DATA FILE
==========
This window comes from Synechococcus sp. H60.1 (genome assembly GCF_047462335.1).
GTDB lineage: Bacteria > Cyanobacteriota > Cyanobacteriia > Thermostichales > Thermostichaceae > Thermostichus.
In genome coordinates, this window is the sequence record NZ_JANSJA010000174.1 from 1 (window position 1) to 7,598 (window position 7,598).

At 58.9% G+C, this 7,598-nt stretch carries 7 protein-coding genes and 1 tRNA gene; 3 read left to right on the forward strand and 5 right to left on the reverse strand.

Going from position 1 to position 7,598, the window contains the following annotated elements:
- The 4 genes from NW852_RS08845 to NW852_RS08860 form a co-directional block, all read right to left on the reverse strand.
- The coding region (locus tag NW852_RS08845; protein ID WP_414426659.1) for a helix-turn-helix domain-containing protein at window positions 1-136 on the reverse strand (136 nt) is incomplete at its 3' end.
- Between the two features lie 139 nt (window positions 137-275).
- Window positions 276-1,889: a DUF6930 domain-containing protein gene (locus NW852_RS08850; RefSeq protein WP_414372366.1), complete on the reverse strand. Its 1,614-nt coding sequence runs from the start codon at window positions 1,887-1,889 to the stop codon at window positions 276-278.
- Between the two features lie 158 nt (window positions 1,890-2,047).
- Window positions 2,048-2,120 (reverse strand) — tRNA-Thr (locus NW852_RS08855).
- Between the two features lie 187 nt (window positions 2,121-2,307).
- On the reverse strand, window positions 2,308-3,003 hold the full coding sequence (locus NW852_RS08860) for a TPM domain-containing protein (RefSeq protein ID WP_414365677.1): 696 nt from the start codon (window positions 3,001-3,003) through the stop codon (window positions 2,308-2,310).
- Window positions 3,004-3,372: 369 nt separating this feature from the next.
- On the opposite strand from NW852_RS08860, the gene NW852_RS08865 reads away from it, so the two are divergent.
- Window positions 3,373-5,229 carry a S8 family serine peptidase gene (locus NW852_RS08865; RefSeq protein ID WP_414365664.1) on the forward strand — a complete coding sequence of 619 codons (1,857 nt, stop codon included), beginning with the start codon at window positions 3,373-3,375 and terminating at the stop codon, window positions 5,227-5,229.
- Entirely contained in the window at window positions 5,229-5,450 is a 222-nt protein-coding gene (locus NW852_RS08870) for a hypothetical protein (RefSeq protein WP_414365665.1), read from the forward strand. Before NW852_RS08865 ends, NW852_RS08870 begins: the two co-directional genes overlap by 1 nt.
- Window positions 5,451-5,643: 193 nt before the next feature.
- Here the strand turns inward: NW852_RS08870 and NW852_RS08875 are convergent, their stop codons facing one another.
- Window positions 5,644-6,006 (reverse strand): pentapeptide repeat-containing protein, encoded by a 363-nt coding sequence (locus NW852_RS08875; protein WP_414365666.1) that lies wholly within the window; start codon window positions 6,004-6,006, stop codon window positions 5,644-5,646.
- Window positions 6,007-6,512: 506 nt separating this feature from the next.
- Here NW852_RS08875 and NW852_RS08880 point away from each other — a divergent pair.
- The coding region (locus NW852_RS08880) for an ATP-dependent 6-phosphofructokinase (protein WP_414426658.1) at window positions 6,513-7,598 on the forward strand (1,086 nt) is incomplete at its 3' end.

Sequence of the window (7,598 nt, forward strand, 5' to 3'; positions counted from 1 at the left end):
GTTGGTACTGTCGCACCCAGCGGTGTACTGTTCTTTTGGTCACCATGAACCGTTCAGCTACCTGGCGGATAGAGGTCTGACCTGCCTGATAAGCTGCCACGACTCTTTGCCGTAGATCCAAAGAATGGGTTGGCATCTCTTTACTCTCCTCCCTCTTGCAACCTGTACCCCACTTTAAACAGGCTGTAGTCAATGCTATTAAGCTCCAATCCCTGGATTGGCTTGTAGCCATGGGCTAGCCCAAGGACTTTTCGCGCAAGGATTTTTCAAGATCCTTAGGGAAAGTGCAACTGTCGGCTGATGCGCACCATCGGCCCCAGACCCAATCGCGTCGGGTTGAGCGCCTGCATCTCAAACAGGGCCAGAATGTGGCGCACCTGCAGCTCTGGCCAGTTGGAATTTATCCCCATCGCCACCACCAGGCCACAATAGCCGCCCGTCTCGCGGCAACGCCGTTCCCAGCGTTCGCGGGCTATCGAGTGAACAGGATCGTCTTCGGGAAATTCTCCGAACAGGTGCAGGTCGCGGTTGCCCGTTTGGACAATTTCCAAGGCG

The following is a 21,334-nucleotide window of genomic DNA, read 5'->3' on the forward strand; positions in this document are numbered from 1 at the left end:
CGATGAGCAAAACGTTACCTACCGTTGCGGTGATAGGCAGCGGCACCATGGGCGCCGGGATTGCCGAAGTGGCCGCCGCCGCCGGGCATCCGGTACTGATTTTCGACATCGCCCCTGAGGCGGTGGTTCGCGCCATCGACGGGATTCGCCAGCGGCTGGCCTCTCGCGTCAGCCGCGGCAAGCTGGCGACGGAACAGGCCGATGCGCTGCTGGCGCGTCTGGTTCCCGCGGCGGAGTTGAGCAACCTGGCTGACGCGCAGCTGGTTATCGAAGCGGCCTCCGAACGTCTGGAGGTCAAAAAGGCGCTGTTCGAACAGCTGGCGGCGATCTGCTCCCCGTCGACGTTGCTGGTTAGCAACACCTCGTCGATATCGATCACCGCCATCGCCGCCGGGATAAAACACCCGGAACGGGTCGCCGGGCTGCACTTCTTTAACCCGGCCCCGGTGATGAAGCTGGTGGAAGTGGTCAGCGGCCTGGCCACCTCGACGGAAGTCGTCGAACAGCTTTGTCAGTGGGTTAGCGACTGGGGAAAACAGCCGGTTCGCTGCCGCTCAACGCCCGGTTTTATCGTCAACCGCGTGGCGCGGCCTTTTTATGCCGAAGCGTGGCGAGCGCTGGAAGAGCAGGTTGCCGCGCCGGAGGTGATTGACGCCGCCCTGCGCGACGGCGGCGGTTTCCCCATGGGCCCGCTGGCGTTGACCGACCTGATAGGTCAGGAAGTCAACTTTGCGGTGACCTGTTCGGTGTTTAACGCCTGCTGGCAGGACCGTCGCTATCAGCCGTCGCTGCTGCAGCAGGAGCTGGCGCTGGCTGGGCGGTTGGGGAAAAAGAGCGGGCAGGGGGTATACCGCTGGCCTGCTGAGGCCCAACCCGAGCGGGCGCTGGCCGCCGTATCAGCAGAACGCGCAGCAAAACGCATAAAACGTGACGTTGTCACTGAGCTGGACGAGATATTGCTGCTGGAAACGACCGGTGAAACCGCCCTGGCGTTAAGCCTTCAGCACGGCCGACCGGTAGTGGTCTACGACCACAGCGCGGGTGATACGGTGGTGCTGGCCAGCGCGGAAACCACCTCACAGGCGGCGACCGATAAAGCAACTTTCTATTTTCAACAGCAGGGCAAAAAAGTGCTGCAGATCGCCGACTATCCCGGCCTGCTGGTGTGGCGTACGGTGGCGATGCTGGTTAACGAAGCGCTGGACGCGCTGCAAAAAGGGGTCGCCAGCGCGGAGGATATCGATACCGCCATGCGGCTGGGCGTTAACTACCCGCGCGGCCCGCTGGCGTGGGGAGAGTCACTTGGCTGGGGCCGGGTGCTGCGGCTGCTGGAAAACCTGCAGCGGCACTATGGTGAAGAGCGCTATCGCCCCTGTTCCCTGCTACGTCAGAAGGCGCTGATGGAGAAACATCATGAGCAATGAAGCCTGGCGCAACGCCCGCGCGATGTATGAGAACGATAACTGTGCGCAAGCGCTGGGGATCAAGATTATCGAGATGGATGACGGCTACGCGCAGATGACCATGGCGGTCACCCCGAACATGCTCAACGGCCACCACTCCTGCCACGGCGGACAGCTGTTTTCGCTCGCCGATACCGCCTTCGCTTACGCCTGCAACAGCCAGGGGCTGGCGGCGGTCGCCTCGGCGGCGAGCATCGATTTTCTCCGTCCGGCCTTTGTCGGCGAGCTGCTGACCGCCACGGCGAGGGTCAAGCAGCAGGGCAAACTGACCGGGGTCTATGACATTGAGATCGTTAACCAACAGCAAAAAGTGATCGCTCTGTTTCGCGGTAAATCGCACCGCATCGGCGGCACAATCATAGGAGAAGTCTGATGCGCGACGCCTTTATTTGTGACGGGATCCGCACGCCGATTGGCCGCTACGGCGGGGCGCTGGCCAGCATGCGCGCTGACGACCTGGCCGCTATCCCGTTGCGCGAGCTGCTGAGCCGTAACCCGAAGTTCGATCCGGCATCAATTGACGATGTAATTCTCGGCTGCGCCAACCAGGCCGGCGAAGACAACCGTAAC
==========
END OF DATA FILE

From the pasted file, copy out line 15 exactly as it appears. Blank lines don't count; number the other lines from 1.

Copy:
- On the opposite strand from NW852_RS08860, the gene NW852_RS08865 reads away from it, so the two are divergent.